• Conor Molloy
  • 5 min read

To help you 'Reduce Your Use', we're sharing top tips to help with your transport fuel costs, based on how much fuel you use, how far you travel and more.

Transport in general costs Irish households more than food, including eating out!

To help manage this, please find below a set of tips we've developed to help you manage the costs of transport fuel.

Your individual circumstances need to be taken into consideration but we hope there is at least one action from the following information that you can implement to Reduce Your Use.

Should you or your family or friends be struggling to pay home energy bills this winter there is help and support available. For more information, please visit gov.ie/ReduceYourUse.

How much fuel do you use?

What did your last fill of fuel cost you?
At SEAI training, we often hear that people spend up to €50 per week to fill up their car. But in recent weeks, this estimate has increased to €100 per week.  And many households have more than one car on the go.

€50 x 50 weeks = € 2,500 per year in fuel alone

(and 1,500L x 2.68kg CO₂/L diesel = 4 tonne CO₂ per year)

How many litres did you buy?
If you don’t remember, we explain how to figure that out at the end.  If you buy your fuel in litres, rather than Euros, you can see the €uro value of savings from now on.

How far do you travel?

In Ireland 29% of trips by car are less than 2km. 60+% are less than 8km, according to the CSO.

Why does that matter?  It takes 5-8km to warm your engine (and yourself inside the car on these cold winter days).  This means both the pollution control equipment and the fuel performance you paid for are not working as they should and costing you more money.

If you must use the car for short journeys (walking and cycling are free and healthier), consider doing several trips together, so you and the engine are fully warmed through, and the engine can give you its best performance.


What can you do to save fuel in the car you have?

Eco-driving is a new (2005) driving style designed to save you money – you can see eco-driving videos online. You can also see the free eco-driving module on SEAI Energy Academy or follow these 5 golden rules of eco-driving from the EU funded Ecodriven programme 2005-2012 below:

1. Anticipate traffic flow: Look ahead as far as possible and anticipate surrounding traffic

2. Maintain a steady speed and low rpm: Drive smoothly, using the highest possible gear

3. Shift up between 1,200 (diesel) and 1,800 (petrol/gas) revolutions (or rpm)

  • Watch your dashboard.  It may tell you when to change up (do it!)
  • If your car is a modern automatic – leave it in automatic E (eco) or D (drive) mode

4. Check tyre pressures frequently: At least once a month and before driving at high speed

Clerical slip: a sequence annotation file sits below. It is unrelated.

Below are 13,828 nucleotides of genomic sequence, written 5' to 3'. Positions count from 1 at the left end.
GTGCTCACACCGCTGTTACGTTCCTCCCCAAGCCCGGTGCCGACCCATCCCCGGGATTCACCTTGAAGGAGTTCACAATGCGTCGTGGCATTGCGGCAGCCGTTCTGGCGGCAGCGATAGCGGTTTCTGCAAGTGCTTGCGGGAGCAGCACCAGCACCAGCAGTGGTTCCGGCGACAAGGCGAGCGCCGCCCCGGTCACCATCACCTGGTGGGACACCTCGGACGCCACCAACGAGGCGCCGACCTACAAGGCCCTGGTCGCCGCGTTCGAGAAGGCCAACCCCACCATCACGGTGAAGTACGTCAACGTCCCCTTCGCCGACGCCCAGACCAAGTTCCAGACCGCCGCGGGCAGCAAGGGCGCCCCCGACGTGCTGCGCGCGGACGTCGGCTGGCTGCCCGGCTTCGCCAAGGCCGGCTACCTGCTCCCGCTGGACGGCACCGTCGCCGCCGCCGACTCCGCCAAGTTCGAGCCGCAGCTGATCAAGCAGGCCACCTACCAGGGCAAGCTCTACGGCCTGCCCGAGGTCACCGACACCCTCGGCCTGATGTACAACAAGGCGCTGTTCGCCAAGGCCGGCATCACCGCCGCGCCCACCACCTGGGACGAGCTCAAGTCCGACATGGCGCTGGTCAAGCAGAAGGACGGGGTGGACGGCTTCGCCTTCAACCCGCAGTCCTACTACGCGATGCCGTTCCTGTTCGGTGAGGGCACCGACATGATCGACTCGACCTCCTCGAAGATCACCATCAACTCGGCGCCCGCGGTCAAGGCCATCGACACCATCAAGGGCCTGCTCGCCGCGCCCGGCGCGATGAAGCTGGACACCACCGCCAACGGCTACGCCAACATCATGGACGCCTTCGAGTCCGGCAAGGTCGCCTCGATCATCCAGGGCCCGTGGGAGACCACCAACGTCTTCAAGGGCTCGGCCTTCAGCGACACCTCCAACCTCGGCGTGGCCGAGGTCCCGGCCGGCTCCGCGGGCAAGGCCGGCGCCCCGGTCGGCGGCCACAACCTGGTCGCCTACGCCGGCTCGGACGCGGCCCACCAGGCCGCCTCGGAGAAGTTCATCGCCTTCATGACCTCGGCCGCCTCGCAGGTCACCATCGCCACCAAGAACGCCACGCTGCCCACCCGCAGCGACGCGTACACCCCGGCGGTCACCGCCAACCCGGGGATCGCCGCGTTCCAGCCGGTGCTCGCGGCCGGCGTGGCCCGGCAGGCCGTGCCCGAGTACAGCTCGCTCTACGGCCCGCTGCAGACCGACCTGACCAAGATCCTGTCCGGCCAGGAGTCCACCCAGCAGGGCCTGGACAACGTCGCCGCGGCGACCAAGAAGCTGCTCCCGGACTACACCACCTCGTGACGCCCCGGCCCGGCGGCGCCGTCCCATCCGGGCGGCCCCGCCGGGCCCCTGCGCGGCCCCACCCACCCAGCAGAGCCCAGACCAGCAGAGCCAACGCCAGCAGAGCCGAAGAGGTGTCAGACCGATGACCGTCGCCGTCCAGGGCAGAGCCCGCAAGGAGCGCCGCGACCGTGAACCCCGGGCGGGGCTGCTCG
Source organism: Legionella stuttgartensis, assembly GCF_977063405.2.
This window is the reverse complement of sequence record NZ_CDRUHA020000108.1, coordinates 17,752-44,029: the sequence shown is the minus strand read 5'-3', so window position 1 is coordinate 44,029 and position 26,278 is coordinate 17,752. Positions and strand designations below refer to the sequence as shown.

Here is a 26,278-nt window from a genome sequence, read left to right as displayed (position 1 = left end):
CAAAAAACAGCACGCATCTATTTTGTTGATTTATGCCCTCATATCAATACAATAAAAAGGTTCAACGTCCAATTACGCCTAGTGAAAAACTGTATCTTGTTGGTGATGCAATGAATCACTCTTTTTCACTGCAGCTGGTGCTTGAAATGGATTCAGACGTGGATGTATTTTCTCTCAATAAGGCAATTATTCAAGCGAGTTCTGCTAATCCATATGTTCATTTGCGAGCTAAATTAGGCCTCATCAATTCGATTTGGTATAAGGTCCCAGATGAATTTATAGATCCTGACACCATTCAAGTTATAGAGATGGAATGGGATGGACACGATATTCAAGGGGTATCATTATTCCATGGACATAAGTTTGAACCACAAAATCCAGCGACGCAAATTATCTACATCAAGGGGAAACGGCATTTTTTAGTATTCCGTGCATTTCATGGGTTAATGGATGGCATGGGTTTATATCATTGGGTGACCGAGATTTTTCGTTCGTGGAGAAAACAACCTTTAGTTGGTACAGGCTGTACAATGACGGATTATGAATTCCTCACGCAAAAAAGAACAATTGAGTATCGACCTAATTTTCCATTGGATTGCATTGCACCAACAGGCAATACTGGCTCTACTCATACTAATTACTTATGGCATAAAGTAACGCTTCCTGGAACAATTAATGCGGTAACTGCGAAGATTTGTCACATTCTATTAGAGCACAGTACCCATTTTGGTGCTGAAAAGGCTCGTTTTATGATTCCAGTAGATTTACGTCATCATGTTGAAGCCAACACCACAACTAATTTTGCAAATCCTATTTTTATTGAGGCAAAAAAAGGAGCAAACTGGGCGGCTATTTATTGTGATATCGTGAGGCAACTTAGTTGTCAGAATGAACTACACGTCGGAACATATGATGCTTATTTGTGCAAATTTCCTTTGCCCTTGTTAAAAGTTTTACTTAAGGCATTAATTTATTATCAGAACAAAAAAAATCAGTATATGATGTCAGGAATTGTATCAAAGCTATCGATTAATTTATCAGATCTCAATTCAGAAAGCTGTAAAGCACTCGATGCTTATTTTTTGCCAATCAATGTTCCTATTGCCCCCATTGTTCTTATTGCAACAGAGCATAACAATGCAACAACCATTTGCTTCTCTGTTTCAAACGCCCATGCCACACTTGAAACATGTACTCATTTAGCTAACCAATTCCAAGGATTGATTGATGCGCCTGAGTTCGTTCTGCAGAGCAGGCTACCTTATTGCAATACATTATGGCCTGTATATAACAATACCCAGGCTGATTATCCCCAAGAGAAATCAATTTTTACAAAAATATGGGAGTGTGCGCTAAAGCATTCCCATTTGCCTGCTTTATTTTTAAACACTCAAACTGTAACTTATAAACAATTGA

• Choice of tyre and low tyre pressure can cost you up to 5% extra fuel. Industry roadside checks show 30+% of tyres can be 25% under inflated – be sure yours aren’t.
  • You can find more information and tips on how to maintain your tyres your local tyre dealer - vist the Irish Tyre Industry Association (ITIA) website to find your local tyre dealer and for further information

5. Consider any extra energy: Take off roof racks, roof boxes and empty the boot

  • The rule of thumb is one extra 60kg passenger will cost you 2% extra fuel.
  • An empty roof rack costs you an extra 5% in fuel use (on average).

How you can sustain the savings you make

Your car will have an outside temperature display, this display will also tell you the distance and do the math for Litres per 100km (or MPG* in old money). If you cannot see the L/100km on your dashboard, take out the manual and follow the instructions to turn it on (vehicles since 2005 have a trip computer display of one sort or another).

What to look for on your dashboard trip computer (before you reset it)

  • Ø L/100km the ‘Ø’ symbol means average on most vehicles, you may see other symbols.
    • If the distance travelled on the trip computer is over 1,000Km it’s a good indicator of your average L/100km i.e. there’s no need to do the math, your car will do it for you.

    • Take a photo to date and timestamp the L/100km.  Put a note in your diary to look at it again in another 1,000km to see how much you have saved in L/100km.

When driving, set the trip computer to show live L/100km, you will know it is live as it will show L/hr at idle and the L/100km will vary as you drive.

  • On motorways you will see a 25% saving by slowing from 120kph to 100kph
    • Always obey speed limits, your car may already tell you the maximum speed limit.
    • Slowing down will always save you fuel except in a lower gear, so go as slow as is safe when in the highest gear for the road conditions (and speed limits).
  • Gear shift indicator e.g. if you see 3 > 4 on the dash it means shift up from 3rd to 4th gear.

  • Warnings to turn off air conditioning, mirror or window heating – these can be handy reminders as both can use a lot of fuel on short trips. You may also see low tyre pressure warnings (act on all dashboard warnings).


*To convert L/100km to MPG and vice versa use this handy number 282.5 i.e. 5L/100km to MPG is 282.5 ÷ 5 = 56.5mpg.  And 56.5mpg in L/100km is 282.5 ÷ 56.5 = 5L/100km.

Conor Molloy | MSc (energy) MCILT CEM-I CMVP

Helping fleets reduce CO₂ since 2005, Conor is a member of the Chartered Institute of Logistics & Transport (CILT.ie) and current president of the Association of Energy Engineers (AEE.ie) Ireland Chapter.  In 2018 Conor was invited to join the Global Logistics Emissions Council (GLEC) expert panel based on his work as the designer and implementer of the EEOS funded ECOfleet programme, where over 100 Irish freight operators get paid for their fuel and CO₂ savings (2014-2030).  Since 2006, Conor and his team of driving instructors develop and deliver ecodriving training, helping fleets and driving schools build capacity for this key operator skill.